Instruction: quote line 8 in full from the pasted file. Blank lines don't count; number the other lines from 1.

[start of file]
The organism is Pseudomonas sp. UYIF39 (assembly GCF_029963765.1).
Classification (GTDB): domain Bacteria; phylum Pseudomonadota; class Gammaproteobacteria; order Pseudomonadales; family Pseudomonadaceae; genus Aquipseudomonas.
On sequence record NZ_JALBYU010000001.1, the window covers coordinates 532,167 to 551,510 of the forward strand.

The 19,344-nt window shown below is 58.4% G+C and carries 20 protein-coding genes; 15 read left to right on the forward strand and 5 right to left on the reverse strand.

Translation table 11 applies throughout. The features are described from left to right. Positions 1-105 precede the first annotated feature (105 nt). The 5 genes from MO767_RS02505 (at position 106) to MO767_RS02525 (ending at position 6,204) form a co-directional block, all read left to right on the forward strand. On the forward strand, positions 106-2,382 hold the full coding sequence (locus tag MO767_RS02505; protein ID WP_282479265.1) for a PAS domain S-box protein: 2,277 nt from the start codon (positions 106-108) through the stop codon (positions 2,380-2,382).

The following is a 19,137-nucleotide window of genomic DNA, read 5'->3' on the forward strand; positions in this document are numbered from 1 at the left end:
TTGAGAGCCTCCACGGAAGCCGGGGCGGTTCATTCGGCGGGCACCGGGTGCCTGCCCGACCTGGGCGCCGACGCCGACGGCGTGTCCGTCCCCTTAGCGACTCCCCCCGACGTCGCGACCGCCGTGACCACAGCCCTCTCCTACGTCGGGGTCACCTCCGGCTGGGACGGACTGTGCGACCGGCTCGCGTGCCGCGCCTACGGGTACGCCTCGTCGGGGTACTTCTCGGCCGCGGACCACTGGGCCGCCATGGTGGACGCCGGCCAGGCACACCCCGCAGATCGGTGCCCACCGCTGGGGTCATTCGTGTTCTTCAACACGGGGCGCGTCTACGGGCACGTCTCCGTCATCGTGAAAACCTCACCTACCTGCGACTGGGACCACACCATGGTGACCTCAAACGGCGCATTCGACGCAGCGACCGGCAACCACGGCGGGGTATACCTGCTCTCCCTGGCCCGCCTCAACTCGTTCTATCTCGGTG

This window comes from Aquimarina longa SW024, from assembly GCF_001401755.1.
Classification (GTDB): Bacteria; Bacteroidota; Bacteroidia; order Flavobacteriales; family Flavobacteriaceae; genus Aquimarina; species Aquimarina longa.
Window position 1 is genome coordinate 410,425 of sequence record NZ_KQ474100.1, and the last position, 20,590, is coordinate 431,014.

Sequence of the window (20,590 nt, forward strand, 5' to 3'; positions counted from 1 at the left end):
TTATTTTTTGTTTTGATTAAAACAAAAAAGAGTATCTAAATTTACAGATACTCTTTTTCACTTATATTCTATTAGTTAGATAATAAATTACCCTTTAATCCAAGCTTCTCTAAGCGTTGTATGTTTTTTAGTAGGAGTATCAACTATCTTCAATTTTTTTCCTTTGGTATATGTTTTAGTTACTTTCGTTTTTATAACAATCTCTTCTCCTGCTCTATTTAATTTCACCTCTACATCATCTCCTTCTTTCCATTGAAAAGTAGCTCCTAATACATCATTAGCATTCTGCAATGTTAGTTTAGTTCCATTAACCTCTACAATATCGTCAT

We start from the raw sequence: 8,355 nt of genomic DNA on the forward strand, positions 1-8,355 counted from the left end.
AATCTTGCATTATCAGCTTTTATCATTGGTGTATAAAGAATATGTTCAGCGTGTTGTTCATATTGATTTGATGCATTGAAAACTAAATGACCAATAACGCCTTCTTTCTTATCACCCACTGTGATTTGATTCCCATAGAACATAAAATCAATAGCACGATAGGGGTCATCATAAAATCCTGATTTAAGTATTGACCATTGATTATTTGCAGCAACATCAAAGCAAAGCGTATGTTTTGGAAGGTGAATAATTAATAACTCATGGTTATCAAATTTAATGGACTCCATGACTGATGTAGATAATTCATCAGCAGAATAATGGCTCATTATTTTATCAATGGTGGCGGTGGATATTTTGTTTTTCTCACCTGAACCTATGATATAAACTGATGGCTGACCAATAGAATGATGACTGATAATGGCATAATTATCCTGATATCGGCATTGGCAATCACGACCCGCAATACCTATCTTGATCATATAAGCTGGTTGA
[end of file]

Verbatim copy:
This window comes from Aquimarina longa SW024, from assembly GCF_001401755.1.